In-House Engineering Makes Custom Lockers a Layup
The University of Wisconsin-Whitewater is no stranger to winning championships. Since 2013, this Division III athletic program has won National Championships in football, basketball, gymnastics, and football. There’s also another program, however, that is also deserving of its many accolades: UW-Whitewater’s Wheelchair Basketball Program. The men’s team has captured four national titles in the past six years—with a total of 12 overall since its inception in 1973—and the women’s team has one three back-to-back championships (2012, 2013, and 2014) since its start in 2008.
While both teams were working toward National Championships in 2014, a seemingly simple and necessary part of the player’s lives—the program’s locker rooms—weren’t directly attributing to that goal. “We had old locker rooms that were really for general usage,” says Jeremy Lade, who serves as the Director of Wheelchair Athletics for UW-Whitewater as well as the Head Coach for the men’s Wheelchair Basketball team. “They weren’t designed to be accessible at all—let alone handicap accessible for an entire team. Both teams had to adapt to the best of their ability.”
Adapting didn’t seem like a fair thing to ask National Champions to do, at least in the eyes of Greg Swanson, Director of the Physical Plan at UW-Whitewater. He though a perfect reward for the recently-won championships of both teams would be to redesign the locker rooms for the athletes, so they’d truly feel like champions in a space created just for them. He turned to Spacesaver for help in making his list of wheelchair-accessible locker requirements a reality.
One of the biggest issues for the locker rooms was that the existing space wasn’t doing the greatest job at storing the necessary gear. The athletes couldn’t use the full length of the locker, so the bottom half was always crammed with uniforms, gear, and wheels—each player has an extra set of wheels for both their basketball chairs and day chairs. For the new lockers, Swanson wanted each player to be able to access the entire space of the locker from his or her wheelchair, and there needed to be a place—besides within the locker itself—for extra wheel storage.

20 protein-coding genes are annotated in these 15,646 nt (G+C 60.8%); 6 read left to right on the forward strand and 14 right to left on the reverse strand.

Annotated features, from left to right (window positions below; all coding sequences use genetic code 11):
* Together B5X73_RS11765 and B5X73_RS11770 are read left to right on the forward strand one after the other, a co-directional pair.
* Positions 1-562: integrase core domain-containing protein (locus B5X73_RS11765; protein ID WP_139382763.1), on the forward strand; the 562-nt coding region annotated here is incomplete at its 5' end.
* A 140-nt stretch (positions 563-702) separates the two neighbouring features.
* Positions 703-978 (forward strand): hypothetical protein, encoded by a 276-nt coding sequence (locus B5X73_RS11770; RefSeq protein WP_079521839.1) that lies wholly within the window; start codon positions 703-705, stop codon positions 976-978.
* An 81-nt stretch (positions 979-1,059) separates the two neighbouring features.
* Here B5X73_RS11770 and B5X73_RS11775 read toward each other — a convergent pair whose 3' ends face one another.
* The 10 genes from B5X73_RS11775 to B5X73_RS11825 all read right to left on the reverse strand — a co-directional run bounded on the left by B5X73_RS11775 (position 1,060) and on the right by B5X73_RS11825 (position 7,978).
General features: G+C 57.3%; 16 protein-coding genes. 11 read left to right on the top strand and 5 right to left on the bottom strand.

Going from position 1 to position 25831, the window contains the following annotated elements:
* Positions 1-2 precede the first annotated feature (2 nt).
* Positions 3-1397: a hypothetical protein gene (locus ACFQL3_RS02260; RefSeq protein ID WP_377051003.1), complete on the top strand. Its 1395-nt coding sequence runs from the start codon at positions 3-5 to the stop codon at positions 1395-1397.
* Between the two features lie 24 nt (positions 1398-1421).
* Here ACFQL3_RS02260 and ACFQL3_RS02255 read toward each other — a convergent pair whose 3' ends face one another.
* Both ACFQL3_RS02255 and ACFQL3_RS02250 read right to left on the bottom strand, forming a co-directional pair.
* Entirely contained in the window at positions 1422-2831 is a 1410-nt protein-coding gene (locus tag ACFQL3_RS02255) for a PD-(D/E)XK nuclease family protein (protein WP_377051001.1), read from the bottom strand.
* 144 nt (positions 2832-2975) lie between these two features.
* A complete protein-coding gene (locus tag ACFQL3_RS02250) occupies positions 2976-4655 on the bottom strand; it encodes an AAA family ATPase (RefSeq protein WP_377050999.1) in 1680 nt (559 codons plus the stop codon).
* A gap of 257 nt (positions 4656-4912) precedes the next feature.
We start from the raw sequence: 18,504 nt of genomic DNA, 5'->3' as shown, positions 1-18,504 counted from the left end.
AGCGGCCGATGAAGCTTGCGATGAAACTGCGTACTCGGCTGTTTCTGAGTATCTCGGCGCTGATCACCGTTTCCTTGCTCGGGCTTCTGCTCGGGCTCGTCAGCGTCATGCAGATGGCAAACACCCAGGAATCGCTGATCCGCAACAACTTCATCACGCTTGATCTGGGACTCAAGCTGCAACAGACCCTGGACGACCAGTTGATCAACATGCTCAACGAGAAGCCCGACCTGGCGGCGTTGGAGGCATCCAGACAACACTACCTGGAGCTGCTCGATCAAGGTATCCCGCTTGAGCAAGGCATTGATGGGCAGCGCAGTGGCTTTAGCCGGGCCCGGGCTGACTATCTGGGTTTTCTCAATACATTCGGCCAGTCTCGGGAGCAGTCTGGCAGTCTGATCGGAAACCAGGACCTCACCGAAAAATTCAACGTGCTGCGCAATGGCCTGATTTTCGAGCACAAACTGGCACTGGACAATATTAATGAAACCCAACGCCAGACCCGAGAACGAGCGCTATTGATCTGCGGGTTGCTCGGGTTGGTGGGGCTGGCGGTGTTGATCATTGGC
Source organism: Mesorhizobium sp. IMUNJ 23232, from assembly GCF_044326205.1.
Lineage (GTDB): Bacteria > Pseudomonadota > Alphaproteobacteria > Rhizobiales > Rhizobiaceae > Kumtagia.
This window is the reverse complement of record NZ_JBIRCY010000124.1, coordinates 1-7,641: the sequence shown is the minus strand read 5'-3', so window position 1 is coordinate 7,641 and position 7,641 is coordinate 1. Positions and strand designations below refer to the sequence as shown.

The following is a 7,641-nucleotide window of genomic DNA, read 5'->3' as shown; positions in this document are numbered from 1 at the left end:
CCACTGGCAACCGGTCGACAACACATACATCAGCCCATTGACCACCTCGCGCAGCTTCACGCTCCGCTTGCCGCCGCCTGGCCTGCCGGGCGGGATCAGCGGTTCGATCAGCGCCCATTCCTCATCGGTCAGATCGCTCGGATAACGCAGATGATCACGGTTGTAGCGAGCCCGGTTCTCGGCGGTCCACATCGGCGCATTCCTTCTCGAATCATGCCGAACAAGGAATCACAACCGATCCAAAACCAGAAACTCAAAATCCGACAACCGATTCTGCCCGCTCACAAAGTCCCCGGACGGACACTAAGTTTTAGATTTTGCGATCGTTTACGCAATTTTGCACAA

Firmly believing that storage challenges aren’t standard, so solutions shouldn’t be, either, Spacesaver’s in-house team of engineers modified a FreeStyle® Personal Storage Locker to 46” tall, which left enough space to construct a custom wheel rack for extra wheels that was still accessible from a wheelchair. Within the locker body, a configurable section with hooks allows players to hang towels, clothing, and other items, and a cubby space is available to lock up personal items and keep them secure.
Lade says that he sees a huge improvement to player morale as a result of the new locker storage, but the biggest endorsement comes from Michael Kipe, a History Education major at UW-Whitewater and a guard on the men’s Wheelchair Basketball team. “It’s easier for us to move around, and we have a lot of space for all of our stuff,” he says. “My favorite feature is the space for the wheels. I’ve never seen that anywhere else, and it’s a unique feature that was specifically created for us and benefits us.”